Snippet Sunday – Hard-Boiled/Noir WIP – May 14, 2016
Snippet Sunday is a Facebook group for writers I’ve been hanging out with.
From the group guidelines; “Welcome to Snippet Sunday, where writers come together to share a few sentences of their current project–whether it’s a recently released novel, a WIP (work in progress), or an older manuscript that’s being revived. Intended to hook readers, gather feedback and build an author’s fan base, Snippet Sunday is the FB group that does all three.”
This week’s snippet picks up where last week’s left off. It’s a longer than usual, mostly because I really wanted to get us out of the bar already! Sorry ’bout that.
We’ve just learned that Jed is headed to jail for shooting someone, which moved him up a notch on Jake’s danger scale. The last lines of last week’s snippet ran like this (Jake speaks first);
“First time he pulled something that serious?”
“First time someone had the guts to testify against him in court.”
And here’s this week’s segment;
That earned Jed another notch. Maybe two.
I stopped dancing. It took her a second to follow suit.
“Only second degree?”
“Jury bought it when he said he didn’t intend to kill the man,” she replied.
I leaned back against the nearest unoccupied table. I had my pick of them. All of the tables in our immediate vicinity had become unoccupied over the last few songs.
“Do you buy it?”
“I don’t think he much cared, so long as he got to shoot him.”
I grumbled something unintelligible. I glanced at Jed’s end of the bar and ran right into five hard stares coming my way.
Jed and his crew had all turned to face Marisa and me and each man had his eyes on us. A uniform aura of the kind of overconfidence a man developed when everyone he’d ever roared at backed off in a hurry blanketed the five of them.
The four followers gave me the dead fish eyes, devoid of everything except for boredom and indifference. They were good at it too, though slight facial tics and a lot of blinking showed me how hard the two latest arrivals had to work to sit still.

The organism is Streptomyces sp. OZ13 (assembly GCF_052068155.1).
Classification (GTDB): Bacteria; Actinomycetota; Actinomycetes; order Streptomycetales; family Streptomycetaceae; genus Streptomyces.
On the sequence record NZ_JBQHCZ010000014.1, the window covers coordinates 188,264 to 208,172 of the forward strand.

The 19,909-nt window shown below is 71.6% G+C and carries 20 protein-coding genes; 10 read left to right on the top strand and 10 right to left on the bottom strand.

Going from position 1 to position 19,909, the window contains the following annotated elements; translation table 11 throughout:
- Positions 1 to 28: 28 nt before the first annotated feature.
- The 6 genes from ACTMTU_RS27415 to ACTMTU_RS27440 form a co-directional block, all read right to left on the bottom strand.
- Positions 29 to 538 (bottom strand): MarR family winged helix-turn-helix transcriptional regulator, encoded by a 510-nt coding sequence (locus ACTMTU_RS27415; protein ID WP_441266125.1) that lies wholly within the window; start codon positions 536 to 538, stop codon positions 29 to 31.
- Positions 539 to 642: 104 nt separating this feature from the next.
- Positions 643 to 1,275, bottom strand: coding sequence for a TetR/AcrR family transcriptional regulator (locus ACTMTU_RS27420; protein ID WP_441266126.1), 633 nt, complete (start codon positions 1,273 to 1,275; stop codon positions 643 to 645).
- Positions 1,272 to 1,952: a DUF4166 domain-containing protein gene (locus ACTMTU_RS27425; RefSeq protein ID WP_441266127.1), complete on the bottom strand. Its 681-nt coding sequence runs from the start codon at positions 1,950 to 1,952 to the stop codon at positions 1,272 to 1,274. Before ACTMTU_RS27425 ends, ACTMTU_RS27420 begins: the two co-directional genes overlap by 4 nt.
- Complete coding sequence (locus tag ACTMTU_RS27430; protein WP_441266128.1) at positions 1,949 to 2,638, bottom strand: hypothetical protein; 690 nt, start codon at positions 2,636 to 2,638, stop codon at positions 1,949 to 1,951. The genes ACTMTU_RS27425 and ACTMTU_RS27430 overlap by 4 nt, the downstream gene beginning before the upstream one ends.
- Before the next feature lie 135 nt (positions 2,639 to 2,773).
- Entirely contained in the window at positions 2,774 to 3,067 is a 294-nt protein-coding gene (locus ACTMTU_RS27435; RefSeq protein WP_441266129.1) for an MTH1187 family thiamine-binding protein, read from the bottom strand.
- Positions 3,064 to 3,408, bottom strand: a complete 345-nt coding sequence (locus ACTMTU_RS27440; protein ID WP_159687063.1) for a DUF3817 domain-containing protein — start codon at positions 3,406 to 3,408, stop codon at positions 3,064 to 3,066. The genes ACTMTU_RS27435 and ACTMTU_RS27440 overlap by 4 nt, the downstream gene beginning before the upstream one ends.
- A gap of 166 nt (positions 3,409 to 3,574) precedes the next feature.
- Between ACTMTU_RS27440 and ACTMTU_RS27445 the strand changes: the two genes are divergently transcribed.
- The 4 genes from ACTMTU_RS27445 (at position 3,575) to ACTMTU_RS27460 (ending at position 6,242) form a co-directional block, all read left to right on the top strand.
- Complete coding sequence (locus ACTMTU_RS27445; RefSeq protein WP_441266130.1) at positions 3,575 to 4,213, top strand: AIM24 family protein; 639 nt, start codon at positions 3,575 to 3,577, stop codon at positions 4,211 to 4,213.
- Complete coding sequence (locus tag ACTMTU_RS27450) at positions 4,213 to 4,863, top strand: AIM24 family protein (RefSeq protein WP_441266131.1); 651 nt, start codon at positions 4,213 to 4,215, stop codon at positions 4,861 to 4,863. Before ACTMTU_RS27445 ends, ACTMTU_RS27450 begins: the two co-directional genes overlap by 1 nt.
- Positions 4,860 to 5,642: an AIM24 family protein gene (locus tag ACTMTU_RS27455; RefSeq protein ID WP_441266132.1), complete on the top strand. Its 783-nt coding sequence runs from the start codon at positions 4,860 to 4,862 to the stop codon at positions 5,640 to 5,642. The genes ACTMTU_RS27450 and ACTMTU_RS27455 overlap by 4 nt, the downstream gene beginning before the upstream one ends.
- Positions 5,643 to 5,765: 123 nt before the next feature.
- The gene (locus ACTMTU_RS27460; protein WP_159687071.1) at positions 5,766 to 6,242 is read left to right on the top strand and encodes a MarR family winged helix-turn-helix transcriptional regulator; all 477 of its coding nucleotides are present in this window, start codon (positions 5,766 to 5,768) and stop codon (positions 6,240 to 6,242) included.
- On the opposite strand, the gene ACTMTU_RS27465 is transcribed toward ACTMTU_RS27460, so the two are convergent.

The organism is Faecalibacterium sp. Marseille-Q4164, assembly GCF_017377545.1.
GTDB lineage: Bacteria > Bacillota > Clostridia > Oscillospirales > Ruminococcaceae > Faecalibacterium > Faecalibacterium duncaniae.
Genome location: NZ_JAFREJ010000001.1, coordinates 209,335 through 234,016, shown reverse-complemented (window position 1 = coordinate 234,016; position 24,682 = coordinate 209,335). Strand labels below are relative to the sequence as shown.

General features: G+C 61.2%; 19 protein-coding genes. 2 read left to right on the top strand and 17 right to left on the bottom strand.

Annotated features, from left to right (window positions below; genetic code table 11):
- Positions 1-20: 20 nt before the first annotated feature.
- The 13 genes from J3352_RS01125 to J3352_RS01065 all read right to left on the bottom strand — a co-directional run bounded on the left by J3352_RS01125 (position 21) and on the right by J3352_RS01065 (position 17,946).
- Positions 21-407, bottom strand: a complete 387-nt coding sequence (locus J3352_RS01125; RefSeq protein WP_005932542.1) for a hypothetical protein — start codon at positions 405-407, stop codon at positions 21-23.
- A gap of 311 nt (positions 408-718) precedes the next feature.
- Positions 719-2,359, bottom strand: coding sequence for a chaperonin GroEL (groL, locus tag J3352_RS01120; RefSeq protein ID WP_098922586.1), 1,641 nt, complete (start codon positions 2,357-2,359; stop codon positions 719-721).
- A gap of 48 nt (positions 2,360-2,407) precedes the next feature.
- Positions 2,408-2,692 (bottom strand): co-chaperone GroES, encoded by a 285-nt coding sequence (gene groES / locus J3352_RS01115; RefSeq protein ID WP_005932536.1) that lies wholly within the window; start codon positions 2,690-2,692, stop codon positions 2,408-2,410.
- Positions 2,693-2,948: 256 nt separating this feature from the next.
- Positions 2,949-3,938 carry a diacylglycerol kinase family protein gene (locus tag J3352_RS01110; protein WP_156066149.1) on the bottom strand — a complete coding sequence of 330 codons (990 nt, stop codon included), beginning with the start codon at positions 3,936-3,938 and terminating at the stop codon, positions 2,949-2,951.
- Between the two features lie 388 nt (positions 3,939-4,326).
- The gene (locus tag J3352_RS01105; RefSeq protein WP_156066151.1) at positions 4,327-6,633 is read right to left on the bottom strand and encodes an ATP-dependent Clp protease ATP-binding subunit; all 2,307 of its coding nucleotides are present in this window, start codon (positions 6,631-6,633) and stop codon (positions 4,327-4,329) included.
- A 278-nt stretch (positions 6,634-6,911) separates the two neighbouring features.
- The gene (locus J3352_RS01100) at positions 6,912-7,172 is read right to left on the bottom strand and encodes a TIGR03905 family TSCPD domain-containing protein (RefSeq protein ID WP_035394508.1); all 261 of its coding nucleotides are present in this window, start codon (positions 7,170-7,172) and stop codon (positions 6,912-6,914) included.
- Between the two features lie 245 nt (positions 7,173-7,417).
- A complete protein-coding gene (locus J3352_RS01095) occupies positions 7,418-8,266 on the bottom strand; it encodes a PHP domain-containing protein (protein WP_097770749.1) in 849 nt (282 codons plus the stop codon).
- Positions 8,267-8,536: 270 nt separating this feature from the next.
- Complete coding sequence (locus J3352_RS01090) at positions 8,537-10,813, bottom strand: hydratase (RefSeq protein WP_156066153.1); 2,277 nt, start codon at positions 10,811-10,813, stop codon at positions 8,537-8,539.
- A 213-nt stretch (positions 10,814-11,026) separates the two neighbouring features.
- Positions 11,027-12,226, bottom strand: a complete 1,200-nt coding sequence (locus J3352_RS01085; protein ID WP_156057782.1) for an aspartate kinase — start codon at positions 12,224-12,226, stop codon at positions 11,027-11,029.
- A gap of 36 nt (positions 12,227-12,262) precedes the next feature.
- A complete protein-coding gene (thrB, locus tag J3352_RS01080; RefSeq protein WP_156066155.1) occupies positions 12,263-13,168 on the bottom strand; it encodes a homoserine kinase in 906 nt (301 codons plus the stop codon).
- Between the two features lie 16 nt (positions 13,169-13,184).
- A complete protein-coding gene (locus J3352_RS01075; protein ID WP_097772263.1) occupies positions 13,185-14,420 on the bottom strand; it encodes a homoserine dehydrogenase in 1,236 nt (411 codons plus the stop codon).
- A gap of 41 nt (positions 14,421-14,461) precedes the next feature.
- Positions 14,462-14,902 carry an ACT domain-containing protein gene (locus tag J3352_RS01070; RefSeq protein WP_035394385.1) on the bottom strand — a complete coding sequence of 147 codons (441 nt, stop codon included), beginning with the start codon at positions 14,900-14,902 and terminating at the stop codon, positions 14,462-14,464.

The big man himself drained his beer, then gave me a smile that would’ve made a game show host proud.
Everything I needed to know was in that smile.
I matched Jed’s stare until the end of the song, then broke contact and took Marisa by the hand.
“We can clear out of here now,” I said, pivoting toward the door.
She turned with me, slipping her arm around my waist.
“You sure about this, Jake?” she asked. If she was disappointed by our uneventful exit she hid it well. Her tone of voice held only surprise and a hint of doubt.
“He wants me to know he’s there,” I said as we walked. “Nothing more.”
“For now,” she replied.
I paused when we reached the door. Marisa pushed it open.
“If he was gonna pull something we’d be into it by now.” I stifled the urge to look over my shoulder. “That’s how this usually works.”
She stepped forward and led me out of the bar. The heavy wooden door creaked as it inched shut behind us.
A gust of salty ocean wind blew through, chasing some of the cigarette stink away from us. The cries of seagulls enjoying the late night buffet near the edge of the water rode in with it.
“Usually, huh?” said Marisa.
I waited for ten long seconds. The door did not open.
“Usually,” I replied as we climbed into my Olds. “But not always.”
The engine caught on the first try. I gave her little gas before shifting her into gear.
Her sun-browned skin took on a reddish glow in the soft dashboard light. She slipped out of her sandals and stretched out her legs.
“Drive, Jake,” she said, resting her bare feet on my dash. “Shut up and drive.”
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